Building belonging starts before you hire a trans person. If your thinking begins from a place of, “How can we be ready and welcoming when our next new hire comes along or a current employee decides to transition?”, that’s a good first step.
Here are a few things you might consider before touting your inclusive onboarding program.
- Do you have single stall or gender neutral bathrooms? It’s really as easy as adding a sign to the door and covering up the urinals. Everyone uses gender neutral bathrooms at their house. They can at work, too.
- Does your dress code make arbitrary gender distinctions? If women are required to wear skirts, does that mean men can if they want to?
- Are you asking for sex/gender/pronouns on any paperwork or in software that really doesn’t need that information? Or if you do need it, do you leave space for nonbinary or alternate terms? Do you tell people why you’re asking?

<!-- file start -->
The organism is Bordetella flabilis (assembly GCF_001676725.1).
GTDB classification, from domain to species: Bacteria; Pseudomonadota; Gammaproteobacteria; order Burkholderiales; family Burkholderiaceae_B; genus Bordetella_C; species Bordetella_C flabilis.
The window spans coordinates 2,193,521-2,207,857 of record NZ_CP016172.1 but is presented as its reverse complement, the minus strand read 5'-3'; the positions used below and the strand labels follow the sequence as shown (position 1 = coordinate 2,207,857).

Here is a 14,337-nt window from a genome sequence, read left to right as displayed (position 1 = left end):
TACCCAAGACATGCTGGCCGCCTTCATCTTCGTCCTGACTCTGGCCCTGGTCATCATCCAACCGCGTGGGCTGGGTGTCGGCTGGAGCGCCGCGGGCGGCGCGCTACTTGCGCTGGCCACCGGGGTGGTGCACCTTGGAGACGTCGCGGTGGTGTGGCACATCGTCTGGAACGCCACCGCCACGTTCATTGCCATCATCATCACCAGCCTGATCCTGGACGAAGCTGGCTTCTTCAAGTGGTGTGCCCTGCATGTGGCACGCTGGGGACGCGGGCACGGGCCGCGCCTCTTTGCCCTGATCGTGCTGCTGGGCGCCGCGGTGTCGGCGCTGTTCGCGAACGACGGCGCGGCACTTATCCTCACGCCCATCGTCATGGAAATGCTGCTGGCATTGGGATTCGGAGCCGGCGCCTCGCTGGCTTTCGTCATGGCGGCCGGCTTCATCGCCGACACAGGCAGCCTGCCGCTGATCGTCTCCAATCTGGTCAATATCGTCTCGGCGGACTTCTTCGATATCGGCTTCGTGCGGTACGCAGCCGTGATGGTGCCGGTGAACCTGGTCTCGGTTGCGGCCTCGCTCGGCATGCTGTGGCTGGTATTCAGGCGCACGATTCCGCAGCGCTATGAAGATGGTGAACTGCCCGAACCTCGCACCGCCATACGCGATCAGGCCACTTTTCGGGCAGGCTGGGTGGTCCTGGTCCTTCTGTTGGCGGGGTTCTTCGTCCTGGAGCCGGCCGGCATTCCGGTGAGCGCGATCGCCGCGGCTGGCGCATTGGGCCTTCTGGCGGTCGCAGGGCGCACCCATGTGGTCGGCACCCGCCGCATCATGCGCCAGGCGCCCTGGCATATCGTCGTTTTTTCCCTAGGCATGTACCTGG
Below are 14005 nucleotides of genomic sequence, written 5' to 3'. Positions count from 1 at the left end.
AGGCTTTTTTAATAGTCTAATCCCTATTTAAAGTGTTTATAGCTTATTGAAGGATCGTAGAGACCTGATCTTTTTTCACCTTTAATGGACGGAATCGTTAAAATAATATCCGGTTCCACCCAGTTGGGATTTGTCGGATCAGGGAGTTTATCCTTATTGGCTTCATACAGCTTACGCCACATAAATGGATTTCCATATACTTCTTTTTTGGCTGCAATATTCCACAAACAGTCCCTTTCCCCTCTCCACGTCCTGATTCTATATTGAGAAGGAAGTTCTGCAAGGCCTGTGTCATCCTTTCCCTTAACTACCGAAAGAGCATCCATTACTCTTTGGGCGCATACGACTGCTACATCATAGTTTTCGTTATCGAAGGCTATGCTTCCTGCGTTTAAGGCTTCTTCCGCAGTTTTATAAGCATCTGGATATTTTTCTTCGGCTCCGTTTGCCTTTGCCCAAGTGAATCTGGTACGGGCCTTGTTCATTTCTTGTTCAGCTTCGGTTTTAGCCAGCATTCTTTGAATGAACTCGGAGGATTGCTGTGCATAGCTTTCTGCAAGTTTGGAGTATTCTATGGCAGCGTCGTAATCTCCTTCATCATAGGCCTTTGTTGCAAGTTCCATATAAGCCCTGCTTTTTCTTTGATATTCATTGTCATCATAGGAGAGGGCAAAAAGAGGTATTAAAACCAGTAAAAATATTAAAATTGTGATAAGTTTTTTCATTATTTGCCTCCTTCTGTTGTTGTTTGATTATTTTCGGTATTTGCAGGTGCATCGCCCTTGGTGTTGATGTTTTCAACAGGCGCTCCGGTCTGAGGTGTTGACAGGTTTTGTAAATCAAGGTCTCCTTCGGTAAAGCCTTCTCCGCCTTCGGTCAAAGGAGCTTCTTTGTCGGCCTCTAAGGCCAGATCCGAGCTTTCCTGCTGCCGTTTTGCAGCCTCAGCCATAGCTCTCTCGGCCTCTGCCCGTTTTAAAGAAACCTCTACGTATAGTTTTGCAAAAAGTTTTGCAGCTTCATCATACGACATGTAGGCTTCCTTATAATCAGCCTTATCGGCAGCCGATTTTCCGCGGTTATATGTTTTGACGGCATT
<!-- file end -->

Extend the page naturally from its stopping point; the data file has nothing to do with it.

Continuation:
- Also, your harassment policy: Do you have one? How robust is it? Are you prepared to enforce and defend it even if it’s the top salesman or the owner’s asshole son being the one to create a hostile work environment? If you answered no, you don’t have a harassment policy – you have a harassment suggestion. That’s bad. Find an attorney now. If you won’t get one to help you craft the policy, you’ll need one when its absence backfires.
- Does your company offer an EAP? Does the plan offer guidance on mental health, gender health and legal matters? Are there any organizations in your area that offer services on a sliding scale or somehow help to defray costs your insurance doesn’t cover? One page of supplemental resources for counselors, gender affirming care, fertility support, adoption assistance, legal aid, prescription cost assistance or financial planning can easily be added to your benefits paperwork.